The argument against Datsyuk is he was injured and played only 56 games, but he could become the first player to win the award four straight times since Bob Gainey (1978-81).
Look for Kesler, a finalist the past three years, to finally pry the hardware away from Datsyuk.
Kesler was a key component of a Vancouver Canucks team that was the best defensive squad in the NHL. He blocked more shots than any other NHL forward and took key faceoffs and delivered 124 hits. Kesler was just 33 points behind Datsyuk in last season's voting.
This is the first Selke nomination for Toews. The Blackhawks captain acknowledged he would like to best Kesler, who he has battled against in three straight postseasons now.
"I think at the end of the day, whatever happens tomorrow, if Ryan walks away with the trophy, you got to respect him for that," Toews said. "He's earned his right to be there with the season he's had this year. He's a big part of that team that went to the final. But again, you always want to just give yourself credit and kind of appreciate the moment, knowing what it takes to get here.
"Sometimes outsiders, the media, the people watching, always kind of measure what you do in a series based on goals and assists, shots on net, all those types of stats," he added. "But half the time, basically, what it comes down to is what you're doing against the player you're matched up against every shift."
The MVP race, times two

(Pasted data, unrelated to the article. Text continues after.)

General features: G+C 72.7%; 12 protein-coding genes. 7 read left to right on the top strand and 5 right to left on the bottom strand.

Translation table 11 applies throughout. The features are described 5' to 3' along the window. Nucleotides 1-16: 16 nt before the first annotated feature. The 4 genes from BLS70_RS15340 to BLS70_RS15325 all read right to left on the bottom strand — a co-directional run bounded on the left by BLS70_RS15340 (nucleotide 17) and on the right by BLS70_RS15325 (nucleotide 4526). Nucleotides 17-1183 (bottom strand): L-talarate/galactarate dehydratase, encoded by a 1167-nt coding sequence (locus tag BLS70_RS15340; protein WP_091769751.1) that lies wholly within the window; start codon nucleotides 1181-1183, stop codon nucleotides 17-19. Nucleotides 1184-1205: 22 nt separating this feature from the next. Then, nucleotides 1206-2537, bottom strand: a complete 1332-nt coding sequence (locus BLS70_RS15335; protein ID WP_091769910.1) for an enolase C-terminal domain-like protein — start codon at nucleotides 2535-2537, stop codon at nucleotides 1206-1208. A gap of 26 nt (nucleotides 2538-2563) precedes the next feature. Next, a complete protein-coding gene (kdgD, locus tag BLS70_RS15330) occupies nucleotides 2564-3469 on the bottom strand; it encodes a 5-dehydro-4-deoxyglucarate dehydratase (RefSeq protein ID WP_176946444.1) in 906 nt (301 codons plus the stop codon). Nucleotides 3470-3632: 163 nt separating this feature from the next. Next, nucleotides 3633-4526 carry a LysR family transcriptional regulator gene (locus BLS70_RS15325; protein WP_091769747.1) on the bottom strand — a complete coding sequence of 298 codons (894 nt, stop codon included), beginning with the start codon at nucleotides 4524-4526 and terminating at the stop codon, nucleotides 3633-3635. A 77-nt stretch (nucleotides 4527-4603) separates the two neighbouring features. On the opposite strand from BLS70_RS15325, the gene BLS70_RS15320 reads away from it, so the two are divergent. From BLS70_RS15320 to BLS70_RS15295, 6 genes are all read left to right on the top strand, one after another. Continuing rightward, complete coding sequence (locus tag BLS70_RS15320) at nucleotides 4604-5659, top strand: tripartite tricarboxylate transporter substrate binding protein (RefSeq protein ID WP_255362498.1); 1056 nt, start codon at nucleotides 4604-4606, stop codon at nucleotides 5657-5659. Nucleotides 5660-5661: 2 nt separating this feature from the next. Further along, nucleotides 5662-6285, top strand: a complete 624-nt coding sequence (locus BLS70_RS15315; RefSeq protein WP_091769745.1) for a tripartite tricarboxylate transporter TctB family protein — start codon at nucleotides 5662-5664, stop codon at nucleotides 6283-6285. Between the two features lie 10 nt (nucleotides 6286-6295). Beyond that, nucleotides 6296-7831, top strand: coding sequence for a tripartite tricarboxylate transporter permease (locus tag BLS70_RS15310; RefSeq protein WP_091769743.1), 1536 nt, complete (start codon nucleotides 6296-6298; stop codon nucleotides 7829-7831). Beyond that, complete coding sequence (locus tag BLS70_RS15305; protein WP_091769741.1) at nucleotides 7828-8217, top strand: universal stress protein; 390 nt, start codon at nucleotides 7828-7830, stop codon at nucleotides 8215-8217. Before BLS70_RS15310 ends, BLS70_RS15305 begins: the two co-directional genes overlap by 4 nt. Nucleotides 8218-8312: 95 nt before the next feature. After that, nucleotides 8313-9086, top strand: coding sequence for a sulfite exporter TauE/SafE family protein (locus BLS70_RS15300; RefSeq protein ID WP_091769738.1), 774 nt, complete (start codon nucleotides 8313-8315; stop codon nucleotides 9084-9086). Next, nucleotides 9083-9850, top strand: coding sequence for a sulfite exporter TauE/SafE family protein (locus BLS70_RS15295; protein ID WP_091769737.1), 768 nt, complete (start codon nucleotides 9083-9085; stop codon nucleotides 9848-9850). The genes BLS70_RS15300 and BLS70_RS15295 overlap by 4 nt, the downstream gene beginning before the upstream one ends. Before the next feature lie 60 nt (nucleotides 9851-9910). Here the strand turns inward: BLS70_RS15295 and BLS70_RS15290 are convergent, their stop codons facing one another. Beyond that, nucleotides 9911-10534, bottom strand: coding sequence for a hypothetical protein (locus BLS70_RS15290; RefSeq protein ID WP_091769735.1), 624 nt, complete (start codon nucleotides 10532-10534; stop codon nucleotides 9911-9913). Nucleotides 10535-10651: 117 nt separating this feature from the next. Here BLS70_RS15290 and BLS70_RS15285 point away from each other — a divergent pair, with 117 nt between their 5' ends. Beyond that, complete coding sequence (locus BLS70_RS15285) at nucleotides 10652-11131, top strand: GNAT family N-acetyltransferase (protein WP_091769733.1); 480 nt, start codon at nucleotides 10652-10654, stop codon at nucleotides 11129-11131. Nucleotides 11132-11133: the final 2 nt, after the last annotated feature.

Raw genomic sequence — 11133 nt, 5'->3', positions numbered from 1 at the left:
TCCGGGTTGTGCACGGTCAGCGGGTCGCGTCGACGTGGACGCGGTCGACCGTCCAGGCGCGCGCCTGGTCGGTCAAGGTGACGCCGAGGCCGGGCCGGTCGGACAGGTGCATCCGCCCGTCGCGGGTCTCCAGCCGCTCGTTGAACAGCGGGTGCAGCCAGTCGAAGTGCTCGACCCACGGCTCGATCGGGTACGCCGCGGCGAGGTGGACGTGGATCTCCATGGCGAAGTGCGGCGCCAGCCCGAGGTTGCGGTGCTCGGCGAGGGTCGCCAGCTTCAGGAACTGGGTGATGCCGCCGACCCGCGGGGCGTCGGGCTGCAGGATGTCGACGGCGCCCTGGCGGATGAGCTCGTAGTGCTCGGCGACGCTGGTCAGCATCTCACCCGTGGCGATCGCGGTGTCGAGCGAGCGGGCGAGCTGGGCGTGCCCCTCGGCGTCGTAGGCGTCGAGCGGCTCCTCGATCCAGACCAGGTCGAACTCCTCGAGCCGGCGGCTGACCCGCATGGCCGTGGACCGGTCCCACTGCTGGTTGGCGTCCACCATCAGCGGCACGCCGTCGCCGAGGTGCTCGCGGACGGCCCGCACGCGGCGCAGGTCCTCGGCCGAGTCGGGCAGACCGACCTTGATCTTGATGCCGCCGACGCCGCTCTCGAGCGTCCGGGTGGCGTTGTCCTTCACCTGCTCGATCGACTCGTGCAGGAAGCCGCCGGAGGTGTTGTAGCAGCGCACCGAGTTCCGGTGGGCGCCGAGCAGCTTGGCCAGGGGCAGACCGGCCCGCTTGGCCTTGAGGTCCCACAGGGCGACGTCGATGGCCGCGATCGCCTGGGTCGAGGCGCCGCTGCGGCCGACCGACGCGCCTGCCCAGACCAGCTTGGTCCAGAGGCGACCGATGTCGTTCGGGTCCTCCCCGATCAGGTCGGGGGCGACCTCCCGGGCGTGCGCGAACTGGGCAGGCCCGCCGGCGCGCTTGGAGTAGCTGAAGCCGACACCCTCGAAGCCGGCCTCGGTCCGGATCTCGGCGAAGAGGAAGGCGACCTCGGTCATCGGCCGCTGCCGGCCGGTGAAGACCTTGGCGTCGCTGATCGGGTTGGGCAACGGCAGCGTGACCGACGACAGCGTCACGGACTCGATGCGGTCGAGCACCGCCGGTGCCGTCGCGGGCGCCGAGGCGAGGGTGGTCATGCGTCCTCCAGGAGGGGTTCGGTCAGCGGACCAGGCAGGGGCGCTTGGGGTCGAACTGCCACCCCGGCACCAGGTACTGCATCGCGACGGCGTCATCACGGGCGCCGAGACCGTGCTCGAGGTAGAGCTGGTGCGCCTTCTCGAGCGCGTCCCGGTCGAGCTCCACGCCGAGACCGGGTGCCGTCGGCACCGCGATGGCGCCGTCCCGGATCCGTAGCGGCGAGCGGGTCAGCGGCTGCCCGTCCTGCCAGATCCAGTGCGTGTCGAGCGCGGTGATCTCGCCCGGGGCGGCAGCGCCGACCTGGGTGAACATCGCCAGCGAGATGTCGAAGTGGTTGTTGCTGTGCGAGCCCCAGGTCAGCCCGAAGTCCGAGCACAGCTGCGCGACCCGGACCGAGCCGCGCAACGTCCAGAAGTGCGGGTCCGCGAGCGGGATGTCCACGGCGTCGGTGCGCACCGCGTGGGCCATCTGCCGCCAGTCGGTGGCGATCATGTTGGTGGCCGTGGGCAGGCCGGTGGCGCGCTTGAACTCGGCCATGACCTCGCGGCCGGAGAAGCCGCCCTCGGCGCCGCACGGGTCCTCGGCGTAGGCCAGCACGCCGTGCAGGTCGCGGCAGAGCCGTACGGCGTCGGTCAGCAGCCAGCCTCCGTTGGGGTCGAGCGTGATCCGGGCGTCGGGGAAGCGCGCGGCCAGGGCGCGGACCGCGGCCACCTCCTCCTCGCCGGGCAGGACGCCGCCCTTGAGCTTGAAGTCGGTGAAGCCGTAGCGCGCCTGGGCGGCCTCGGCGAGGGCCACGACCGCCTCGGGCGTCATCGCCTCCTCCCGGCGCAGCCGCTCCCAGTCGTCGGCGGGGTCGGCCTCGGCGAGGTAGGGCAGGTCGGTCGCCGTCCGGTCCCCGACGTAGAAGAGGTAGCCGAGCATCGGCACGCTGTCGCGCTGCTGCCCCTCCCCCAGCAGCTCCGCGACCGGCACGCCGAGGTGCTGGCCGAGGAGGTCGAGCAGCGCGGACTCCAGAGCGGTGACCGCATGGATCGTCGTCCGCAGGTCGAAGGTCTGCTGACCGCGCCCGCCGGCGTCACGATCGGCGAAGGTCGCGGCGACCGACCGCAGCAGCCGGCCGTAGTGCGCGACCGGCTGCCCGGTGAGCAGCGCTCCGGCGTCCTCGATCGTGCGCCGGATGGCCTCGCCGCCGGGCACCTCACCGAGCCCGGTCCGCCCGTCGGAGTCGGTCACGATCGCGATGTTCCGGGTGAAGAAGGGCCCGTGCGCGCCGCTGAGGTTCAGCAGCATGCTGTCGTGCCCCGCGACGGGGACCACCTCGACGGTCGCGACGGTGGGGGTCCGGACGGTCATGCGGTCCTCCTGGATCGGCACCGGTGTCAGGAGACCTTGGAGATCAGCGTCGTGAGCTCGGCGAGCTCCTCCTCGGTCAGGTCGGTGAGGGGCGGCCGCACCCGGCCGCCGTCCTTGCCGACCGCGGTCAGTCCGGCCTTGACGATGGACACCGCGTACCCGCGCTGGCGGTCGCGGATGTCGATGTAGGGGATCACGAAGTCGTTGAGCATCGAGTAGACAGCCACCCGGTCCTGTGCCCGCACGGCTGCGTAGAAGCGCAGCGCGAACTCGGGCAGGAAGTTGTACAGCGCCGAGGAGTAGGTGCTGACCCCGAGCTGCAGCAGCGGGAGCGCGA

It is always interesting to see how the Hart Trophy voting (conducted by the Professional Hockey Writers' Association) varies from the players' MVP voting reflected in the Ted Lindsay Award.
Daniel's prime challenge for the Hart looks to come from Perry, who surged through the last third of the regular season to win the Rocket Richard Trophy for most goals (50). The Anaheim sniper scored 19 times in his final 16 games to help the Ducks qualify for the playoffs after a dreadful start to the regular season.
"I think it was one of those things where you get on a roll and things just go your way," Perry said of his torrid finish. "You can't go out and plan on doing that. You just go out and do your thing, and it was a quite a good roll that happened in the last month and a half. It was fun."
The same player has won both the Hart and Lindsay five times in the past 10 years.
Can't escape Jagr talk in Vegas
Pittsburgh coach Dan Bylsma is the favorite to win the Jack Adams Award given his stellar work in guiding the Penguins to the playoffs despite the long-term absences of Sidney Crosby and Evgeni Malkin.
He is chomping at the bit to get a healthy lineup back in the fold next season and take another run at a Stanley Cup. One piece he may have in his puzzle is five-time scoring champ Jaromir Jagr, who has targeted a small number of teams for a potential return to the NHL after spending time in the Kontinental Hockey League.
Pittsburgh, Detroit and another team appear to be interested in the Czech star's services.